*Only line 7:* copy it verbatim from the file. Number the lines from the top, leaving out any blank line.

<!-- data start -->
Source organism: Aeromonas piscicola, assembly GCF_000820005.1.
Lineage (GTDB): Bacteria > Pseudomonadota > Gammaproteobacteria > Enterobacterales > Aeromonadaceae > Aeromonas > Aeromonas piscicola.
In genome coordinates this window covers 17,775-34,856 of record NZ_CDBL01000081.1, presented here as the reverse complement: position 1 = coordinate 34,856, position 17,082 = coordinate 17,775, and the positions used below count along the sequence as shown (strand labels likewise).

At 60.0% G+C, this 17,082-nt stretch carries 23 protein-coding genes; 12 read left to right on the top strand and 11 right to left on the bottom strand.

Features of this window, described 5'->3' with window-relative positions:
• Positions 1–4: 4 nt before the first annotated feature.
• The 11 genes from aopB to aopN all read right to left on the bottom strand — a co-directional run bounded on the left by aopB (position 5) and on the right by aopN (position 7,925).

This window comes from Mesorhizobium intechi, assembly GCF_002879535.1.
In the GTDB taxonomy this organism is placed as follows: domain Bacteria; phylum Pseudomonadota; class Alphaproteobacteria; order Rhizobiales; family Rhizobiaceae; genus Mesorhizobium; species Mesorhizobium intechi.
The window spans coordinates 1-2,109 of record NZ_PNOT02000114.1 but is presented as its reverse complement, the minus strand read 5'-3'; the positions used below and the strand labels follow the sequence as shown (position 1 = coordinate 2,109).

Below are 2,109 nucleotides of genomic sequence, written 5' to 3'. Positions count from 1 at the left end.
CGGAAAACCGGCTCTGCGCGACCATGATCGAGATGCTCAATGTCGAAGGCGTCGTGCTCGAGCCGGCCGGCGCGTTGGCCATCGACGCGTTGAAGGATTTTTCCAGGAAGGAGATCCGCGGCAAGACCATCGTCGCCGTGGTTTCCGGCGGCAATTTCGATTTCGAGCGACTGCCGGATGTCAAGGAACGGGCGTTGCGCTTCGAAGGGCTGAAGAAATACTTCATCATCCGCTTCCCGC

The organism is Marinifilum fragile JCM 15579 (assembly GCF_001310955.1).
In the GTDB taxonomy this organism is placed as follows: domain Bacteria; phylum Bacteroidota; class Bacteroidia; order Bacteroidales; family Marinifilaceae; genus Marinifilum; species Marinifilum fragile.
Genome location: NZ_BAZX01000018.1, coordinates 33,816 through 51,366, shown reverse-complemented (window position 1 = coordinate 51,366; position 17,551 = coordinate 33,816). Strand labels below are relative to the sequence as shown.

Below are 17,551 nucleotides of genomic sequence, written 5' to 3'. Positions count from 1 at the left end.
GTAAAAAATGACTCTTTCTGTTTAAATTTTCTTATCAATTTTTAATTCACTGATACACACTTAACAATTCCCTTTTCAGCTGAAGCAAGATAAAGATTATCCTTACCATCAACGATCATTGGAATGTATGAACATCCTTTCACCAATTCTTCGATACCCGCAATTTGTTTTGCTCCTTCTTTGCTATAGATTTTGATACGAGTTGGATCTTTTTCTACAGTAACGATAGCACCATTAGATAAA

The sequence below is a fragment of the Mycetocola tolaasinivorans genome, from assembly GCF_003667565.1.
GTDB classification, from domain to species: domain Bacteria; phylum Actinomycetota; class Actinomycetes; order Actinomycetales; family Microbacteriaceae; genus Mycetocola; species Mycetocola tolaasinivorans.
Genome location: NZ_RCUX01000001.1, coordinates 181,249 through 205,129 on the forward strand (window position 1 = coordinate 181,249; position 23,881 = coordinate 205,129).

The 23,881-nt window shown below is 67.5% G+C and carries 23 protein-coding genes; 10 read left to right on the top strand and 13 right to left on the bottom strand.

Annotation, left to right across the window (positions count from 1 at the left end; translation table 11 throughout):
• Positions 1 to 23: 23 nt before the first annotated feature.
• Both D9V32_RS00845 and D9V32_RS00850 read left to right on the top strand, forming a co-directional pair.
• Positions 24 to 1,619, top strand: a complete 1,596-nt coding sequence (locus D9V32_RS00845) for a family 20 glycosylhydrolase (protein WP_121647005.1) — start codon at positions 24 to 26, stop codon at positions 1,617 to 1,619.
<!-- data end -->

• The 11 genes from aopB to aopN all read right to left on the bottom strand — a co-directional run bounded on the left by aopB (position 5) and on the right by aopN (position 7,925).